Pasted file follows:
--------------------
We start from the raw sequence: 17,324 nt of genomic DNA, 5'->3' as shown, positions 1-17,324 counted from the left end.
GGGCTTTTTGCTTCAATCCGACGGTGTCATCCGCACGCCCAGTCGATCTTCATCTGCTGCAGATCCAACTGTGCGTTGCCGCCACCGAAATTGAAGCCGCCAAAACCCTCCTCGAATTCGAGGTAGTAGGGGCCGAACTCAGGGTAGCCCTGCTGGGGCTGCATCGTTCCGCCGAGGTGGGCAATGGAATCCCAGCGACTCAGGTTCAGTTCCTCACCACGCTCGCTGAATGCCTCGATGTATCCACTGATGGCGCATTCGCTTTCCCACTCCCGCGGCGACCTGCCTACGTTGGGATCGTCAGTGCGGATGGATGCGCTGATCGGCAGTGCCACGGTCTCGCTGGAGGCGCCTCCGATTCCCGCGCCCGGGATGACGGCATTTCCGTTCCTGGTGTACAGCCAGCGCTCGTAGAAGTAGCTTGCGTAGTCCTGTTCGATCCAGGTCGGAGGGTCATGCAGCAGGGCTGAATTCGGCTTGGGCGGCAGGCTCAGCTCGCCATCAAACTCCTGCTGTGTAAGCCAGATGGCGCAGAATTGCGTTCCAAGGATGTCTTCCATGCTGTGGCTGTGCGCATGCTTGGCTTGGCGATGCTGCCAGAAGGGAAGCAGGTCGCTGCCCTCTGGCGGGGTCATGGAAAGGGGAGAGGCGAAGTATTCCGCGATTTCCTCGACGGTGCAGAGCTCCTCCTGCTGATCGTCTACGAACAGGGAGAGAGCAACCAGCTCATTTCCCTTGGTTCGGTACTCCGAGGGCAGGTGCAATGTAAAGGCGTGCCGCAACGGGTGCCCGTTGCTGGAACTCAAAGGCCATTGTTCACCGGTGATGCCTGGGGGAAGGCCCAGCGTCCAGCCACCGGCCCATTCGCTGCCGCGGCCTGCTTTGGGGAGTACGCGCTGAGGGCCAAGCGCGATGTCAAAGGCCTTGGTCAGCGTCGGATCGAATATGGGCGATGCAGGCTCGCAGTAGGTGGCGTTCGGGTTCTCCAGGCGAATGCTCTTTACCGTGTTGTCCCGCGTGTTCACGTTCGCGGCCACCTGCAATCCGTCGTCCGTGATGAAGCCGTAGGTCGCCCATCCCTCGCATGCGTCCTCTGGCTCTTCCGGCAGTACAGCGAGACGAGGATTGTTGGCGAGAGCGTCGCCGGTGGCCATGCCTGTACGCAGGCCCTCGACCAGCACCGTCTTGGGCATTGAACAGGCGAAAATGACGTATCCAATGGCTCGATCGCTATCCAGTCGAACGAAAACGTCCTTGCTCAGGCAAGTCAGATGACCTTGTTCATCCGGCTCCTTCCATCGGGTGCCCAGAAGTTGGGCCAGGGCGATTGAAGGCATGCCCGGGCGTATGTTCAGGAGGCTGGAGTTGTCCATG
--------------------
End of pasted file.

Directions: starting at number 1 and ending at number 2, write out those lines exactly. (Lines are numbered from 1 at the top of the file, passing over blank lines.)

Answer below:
We start from the raw sequence: 17,324 nt of genomic DNA, 5'->3' as shown, positions 1-17,324 counted from the left end.
GGGCTTTTTGCTTCAATCCGACGGTGTCATCCGCACGCCCAGTCGATCTTCATCTGCTGCAGATCCAACTGTGCGTTGCCGCCACCGAAATTGAAGCCGCCAAAACCCTCCTCGAATTCGAGGTAGTAGGGGCCGAACTCAGGGTAGCCCTGCTGGGGCTGCATCGTTCCGCCGAGGTGGGCAATGGAATCCCAGCGACTCAGGTTCAGTTCCTCACCACGCTCGCTGAATGCCTCGATGTATCCACTGATGGCGCATTCGCTTTCCCACTCCCGCGGCGACCTGCCTACGTTGGGATCGTCAGTGCGGATGGATGCGCTGATCGGCAGTGCCACGGTCTCGCTGGAGGCGCCTCCGATTCCCGCGCCCGGGATGACGGCATTTCCGTTCCTGGTGTACAGCCAGCGCTCGTAGAAGTAGCTTGCGTAGTCCTGTTCGATCCAGGTCGGAGGGTCATGCAGCAGGGCTGAATTCGGCTTGGGCGGCAGGCTCAGCTCGCCATCAAACTCCTGCTGTGTAAGCCAGATGGCGCAGAATTGCGTTCCAAGGATGTCTTCCATGCTGTGGCTGTGCGCATGCTTGGCTTGGCGATGCTGCCAGAAGGGAAGCAGGTCGCTGCCCTCTGGCGGGGTCATGGAAAGGGGAGAGGCGAAGTATTCCGCGATTTCCTCGACGGTGCAGAGCTCCTCCTGCTGATCGTCTACGAACAGGGAGAGAGCAACCAGCTCATTTCCCTTGGTTCGGTACTCCGAGGGCAGGTGCAATGTAAAGGCGTGCCGCAACGGGTGCCCGTTGCTGGAACTCAAAGGCCATTGTTCACCGGTGATGCCTGGGGGAAGGCCCAGCGTCCAGCCACCGGCCCATTCGCTGCCGCGGCCTGCTTTGGGGAGTACGCGCTGAGGGCCAAGCGCGATGTCAAAGGCCTTGGTCAGCGTCGGATCGAATATGGGCGATGCAGGCTCGCAGTAGGTGGCGTTCGGGTTCTCCAGGCGAATGCTCTTTACCGTGTTGTCCCGCGTGTTCACGTTCGCGGCCACCTGCAATCCGTCGTCCGTGATGAAGCCGTAGGTCGCCCATCCCTCGCATGCGTCCTCTGGCTCTTCCGGCAGTACAGCGAGACGAGGATTGTTGGCGAGAGCGTCGCCGGTGGCCATGCCTGTACGCAGGCCCTCGACCAGCACCGTCTTGGGCATTGAACAGGCGAAAATGACGTATCCAATGGCTCGATCGCTATCCAGTCGAACGAAAACGTCCTTGCTCAGGCAAGTCAGATGACCTTGTTCATCCGGCTCCTTCCATCGGGTGCCCAGAAGTTGGGCCAGGGCGATTGAAGGCATGCCCGGGCGTATGTTCAGGAGGCTGGAGTTGTCCATG